CAREER: Advancing ceramic processing science through acoustic characterization

Project: Research project

Project Details


Non-technical AbstractThis CAREER award project explores the development of dense polycrystalline ceramic materials through a process known as cold sintering. Traditional sintering methods, which involve a combination of heat and pressure, require extensive time and high temperatures to achieve desired densities, microstructures, and properties in the final ceramic product. In contrast, cold sintering presents a more energy efficient alternative, significantly reducing processing times to between 5 to 60 minutes and lower temperatures. Thus, cold sintering can provide an eco-friendly alternative to manufacturing electroceramics, which is likely to become an increasingly relevant issue in developing new technologies across industries. However, despite achieving high relative densities, some materials produced via cold sintering do not exhibit mechanical or functional properties comparable with those created through conventional sintering methods. With this CAREER award, supported by the Ceramics program in NSF’s Division of Materials Research, the principal investigator and her research group investigate connections between the processing methods, microstructural outcomes, and properties of cold sintered materials. The project involves developing a multifaceted characterization approach, emphasizing acoustic measurement techniques, for this investigation. The research could eventually lead to large-scale manufacturing feasibility by uncovering the underlying mechanisms that ensure uniform, high-performing, functional ceramics components prepared by cold sintering. Leveraging the interdisciplinary nature of the research, the project provides targeted educational experiences for students and professionals at various stages. Activities planned include development of comprehensive educational materials and an immersive summer program designed to spark interest and understanding in sound and wave propagation among elementary school students, particularly young girls and students of Hispanic heritage.Technical AbstractThis CAREER award, supported by the Ceramics program in NSF’s Division of Materials Research, advances the fundamental understanding of the role processing conditions play regarding the resulting structure of cold sintered components using multi-modal and real-time monitoring of the manufacturing process. More specifically, this CAREER project examines the use of acoustic methods to characterize micro- and macro-flaws in cold sintered specimens, yielding a fundamental understanding of the primary mechanisms impacting the ceramic sintering process. The initial nondestructive assessment of effective properties and structures using acoustic methods facilitates targeted characterization at significantly smaller scales using conventional methods including X-ray computed tomography and electron microscopy. By studying the influence of various processing parameters on the resulting microstructure and properties of cold sintered parts, this project provides the fundamental understanding to enable eco-friendly, energy-efficient production of a large suite of material systems, including ceramics and organic-inorganic hybrid materials. This general foundation is critical in the characterization of other novel ceramic processing approaches and newly developed material systems. The methods the principal investigator and her research group use also help advance existing models of elastic wave propagation and scattering by incorporating the effects of piezoelectric coupling through modified effective medium models and complex microstructural features through representative volume element approaches. These methods provide a significant advancement in the field of nondestructive material characterization.This award reflects NSF's statutory mission and has been deemed worthy of support through evaluation using the Foundation's intellectual merit and broader impacts review criteria.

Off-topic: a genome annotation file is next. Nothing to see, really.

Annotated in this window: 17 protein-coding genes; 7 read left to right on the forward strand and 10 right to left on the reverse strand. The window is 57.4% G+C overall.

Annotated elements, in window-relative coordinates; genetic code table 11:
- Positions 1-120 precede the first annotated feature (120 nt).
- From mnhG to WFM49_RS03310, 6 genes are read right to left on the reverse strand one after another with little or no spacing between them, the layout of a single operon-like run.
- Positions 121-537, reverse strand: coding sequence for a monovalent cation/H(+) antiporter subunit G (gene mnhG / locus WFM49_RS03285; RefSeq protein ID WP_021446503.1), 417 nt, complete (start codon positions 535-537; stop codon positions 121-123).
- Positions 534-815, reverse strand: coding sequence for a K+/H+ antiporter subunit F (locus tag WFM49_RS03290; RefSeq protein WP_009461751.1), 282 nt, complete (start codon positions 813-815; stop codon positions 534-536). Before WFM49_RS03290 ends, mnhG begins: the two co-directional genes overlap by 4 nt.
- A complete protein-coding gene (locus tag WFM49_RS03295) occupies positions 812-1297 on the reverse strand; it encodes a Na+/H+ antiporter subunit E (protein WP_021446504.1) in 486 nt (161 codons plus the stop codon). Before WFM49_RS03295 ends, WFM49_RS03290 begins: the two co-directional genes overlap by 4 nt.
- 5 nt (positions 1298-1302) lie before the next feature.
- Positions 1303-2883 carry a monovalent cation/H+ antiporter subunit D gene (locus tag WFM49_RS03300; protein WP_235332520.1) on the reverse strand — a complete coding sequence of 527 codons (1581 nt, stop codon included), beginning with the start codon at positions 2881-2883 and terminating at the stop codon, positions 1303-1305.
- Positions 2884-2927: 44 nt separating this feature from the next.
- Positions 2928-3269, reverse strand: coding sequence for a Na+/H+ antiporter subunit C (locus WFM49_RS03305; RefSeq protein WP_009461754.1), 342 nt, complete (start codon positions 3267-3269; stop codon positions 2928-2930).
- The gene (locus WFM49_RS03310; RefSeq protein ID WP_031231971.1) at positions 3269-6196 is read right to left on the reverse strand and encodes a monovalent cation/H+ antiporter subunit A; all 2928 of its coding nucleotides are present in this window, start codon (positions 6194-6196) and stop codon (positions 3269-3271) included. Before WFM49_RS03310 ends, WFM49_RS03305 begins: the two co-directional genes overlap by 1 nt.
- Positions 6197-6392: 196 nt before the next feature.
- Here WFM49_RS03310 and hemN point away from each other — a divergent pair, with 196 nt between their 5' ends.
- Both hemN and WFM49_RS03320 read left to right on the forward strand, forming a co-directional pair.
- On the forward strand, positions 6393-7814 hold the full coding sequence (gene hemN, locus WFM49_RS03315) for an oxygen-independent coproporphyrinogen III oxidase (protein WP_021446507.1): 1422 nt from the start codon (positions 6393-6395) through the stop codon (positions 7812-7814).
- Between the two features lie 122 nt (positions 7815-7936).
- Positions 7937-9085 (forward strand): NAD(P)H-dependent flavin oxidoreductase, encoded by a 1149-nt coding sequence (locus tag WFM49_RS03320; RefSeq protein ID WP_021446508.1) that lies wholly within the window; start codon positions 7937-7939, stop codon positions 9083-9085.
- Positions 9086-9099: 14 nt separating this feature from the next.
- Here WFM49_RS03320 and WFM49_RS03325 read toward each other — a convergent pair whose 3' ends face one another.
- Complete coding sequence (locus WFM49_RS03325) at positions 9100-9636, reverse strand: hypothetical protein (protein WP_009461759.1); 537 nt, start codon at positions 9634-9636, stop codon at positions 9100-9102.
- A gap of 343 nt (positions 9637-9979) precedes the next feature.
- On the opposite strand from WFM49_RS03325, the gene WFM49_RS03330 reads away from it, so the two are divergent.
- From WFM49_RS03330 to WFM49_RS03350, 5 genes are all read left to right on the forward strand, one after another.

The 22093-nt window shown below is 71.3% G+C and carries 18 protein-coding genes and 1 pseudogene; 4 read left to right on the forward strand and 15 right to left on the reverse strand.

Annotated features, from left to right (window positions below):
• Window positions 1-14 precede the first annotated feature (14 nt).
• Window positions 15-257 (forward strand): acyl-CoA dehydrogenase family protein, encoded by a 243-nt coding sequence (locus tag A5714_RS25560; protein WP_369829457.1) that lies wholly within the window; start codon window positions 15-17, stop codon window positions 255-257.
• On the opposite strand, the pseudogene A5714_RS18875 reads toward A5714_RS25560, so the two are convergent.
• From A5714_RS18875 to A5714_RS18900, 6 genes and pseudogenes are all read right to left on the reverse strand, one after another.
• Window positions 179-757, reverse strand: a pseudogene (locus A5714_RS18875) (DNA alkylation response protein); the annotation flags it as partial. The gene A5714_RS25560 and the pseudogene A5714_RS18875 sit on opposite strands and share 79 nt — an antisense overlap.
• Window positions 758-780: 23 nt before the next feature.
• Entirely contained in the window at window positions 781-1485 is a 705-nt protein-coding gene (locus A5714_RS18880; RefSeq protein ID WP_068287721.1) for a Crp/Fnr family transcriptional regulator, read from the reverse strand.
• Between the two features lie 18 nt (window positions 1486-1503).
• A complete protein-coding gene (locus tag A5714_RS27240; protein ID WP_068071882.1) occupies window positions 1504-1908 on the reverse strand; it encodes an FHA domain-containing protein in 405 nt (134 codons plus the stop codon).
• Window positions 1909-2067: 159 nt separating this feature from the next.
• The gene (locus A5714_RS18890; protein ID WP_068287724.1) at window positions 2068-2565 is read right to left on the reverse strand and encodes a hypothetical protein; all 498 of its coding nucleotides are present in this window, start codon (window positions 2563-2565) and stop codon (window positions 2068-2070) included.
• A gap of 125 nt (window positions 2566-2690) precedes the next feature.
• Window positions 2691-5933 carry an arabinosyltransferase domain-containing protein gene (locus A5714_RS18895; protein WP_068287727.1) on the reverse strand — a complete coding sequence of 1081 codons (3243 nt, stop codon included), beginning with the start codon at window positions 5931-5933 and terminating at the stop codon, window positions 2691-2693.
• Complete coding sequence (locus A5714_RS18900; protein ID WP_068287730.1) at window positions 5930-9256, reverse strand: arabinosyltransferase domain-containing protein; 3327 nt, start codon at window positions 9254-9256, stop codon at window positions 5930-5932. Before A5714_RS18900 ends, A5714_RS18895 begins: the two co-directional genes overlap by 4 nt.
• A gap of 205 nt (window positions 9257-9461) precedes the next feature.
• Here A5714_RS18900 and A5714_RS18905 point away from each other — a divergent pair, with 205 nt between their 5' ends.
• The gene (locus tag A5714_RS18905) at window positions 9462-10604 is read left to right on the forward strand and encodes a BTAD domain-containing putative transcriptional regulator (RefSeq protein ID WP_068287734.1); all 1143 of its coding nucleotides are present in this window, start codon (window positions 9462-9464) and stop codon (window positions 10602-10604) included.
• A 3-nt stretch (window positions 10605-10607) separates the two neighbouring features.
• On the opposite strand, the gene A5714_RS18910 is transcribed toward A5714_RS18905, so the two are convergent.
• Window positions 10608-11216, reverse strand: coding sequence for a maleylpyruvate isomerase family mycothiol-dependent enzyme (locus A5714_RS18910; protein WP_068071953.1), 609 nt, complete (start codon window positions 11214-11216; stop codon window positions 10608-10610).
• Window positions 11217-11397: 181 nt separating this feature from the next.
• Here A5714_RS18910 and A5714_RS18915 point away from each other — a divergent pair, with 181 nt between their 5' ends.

Effective start/end date4/1/243/31/29


  • National Science Foundation: $696,010.00


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